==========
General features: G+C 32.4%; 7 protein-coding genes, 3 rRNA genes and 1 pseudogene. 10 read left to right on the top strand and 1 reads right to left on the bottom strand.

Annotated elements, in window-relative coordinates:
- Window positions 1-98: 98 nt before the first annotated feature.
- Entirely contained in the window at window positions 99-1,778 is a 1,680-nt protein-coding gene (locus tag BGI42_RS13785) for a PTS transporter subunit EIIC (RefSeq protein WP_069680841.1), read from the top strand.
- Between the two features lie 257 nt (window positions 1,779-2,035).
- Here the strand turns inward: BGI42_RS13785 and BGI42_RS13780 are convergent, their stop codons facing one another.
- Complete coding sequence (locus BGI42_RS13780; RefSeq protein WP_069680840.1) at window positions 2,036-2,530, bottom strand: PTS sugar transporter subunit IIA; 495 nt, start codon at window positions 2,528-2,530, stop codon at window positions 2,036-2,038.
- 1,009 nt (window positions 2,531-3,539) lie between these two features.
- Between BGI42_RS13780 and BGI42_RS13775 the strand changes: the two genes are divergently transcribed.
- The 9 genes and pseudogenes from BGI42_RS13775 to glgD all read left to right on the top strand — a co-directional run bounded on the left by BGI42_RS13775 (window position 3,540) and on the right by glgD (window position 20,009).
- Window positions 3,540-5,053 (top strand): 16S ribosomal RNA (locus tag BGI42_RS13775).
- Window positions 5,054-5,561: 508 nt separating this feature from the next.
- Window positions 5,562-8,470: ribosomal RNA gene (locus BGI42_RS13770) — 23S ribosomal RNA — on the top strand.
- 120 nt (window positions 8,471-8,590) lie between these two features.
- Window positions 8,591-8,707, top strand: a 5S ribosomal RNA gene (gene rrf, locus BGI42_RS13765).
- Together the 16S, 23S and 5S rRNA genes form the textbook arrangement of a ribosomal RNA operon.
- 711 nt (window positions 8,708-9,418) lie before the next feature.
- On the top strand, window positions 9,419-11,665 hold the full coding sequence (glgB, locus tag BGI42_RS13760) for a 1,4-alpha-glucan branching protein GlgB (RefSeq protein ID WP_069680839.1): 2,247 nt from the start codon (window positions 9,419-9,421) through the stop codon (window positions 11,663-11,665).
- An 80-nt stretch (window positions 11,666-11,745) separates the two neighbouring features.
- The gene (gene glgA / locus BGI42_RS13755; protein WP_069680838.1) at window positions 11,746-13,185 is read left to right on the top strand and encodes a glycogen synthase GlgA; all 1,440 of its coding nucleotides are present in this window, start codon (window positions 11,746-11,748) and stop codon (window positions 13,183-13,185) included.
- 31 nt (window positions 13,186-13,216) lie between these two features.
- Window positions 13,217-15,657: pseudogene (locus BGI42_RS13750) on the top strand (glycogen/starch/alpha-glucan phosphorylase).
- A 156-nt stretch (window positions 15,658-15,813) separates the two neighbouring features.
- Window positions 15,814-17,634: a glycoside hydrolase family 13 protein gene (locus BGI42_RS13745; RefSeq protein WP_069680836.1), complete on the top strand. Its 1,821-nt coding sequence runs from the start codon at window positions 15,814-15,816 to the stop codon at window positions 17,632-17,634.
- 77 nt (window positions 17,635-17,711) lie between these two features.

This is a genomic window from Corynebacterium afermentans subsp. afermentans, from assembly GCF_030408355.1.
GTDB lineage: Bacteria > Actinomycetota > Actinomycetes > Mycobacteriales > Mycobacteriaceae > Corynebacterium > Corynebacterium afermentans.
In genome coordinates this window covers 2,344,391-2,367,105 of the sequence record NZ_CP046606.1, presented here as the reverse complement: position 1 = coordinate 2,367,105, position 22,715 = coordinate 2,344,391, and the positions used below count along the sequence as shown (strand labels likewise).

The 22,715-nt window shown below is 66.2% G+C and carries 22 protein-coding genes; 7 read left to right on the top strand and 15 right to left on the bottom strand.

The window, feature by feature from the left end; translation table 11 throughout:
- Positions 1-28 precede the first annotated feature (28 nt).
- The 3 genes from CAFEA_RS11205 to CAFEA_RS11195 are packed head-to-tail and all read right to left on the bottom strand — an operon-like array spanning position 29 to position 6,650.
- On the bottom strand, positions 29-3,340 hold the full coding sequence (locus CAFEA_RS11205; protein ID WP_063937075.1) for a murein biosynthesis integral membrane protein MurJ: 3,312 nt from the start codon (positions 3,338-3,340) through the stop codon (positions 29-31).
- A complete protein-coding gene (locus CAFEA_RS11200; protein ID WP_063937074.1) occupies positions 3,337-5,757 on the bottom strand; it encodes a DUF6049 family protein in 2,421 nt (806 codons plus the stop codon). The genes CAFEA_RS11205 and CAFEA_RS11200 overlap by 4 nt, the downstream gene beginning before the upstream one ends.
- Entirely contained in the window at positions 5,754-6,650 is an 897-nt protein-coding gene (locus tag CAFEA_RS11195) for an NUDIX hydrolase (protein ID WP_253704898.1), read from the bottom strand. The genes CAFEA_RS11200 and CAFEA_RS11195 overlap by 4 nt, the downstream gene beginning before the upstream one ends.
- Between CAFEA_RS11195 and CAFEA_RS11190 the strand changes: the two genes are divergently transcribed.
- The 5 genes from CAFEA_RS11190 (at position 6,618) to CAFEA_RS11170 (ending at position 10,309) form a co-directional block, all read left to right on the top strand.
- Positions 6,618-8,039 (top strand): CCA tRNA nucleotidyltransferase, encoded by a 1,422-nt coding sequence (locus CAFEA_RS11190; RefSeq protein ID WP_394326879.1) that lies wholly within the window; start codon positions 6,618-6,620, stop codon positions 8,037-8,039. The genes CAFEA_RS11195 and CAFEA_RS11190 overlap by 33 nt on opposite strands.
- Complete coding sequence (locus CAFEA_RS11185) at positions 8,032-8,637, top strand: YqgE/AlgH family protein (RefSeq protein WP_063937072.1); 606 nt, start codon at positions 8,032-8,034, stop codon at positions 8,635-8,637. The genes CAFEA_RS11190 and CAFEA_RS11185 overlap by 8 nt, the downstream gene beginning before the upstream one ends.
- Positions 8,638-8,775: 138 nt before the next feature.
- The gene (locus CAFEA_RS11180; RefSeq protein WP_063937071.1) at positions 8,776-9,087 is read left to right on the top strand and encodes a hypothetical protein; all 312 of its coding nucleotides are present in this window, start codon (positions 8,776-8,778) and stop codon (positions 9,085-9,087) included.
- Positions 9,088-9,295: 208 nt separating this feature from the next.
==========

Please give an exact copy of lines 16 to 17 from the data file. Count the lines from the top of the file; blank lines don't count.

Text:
- Together the 16S, 23S and 5S rRNA genes form the textbook arrangement of a ribosomal RNA operon.
- 711 nt (window positions 8,708-9,418) lie before the next feature.